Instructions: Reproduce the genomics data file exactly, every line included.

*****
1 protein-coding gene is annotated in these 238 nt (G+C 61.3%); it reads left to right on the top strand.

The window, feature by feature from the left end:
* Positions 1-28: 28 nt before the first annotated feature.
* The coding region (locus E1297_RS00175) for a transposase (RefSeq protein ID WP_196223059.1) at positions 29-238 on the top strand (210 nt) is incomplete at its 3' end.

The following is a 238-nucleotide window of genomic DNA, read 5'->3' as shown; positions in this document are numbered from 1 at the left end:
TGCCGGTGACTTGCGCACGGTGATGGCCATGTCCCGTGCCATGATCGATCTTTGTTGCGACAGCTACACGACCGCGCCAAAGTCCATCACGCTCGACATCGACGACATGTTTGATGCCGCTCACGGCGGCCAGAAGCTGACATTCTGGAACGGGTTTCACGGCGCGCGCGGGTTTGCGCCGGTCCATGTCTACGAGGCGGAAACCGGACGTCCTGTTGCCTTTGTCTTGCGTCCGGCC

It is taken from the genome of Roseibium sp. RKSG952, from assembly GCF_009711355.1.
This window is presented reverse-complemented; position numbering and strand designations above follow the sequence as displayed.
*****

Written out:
1 protein-coding gene is annotated in these 238 nt (G+C 61.3%); it reads left to right on the top strand.

The window, feature by feature from the left end:
* Positions 1-28: 28 nt before the first annotated feature.
* The coding region (locus E1297_RS00175) for a transposase (RefSeq protein ID WP_196223059.1) at positions 29-238 on the top strand (210 nt) is incomplete at its 3' end.

The following is a 238-nucleotide window of genomic DNA, read 5'->3' as shown; positions in this document are numbered from 1 at the left end:
TGCCGGTGACTTGCGCACGGTGATGGCCATGTCCCGTGCCATGATCGATCTTTGTTGCGACAGCTACACGACCGCGCCAAAGTCCATCACGCTCGACATCGACGACATGTTTGATGCCGCTCACGGCGGCCAGAAGCTGACATTCTGGAACGGGTTTCACGGCGCGCGCGGGTTTGCGCCGGTCCATGTCTACGAGGCGGAAACCGGACGTCCTGTTGCCTTTGTCTTGCGTCCGGCC

It is taken from the genome of Roseibium sp. RKSG952, from assembly GCF_009711355.1.
This window is presented reverse-complemented; position numbering and strand designations above follow the sequence as displayed.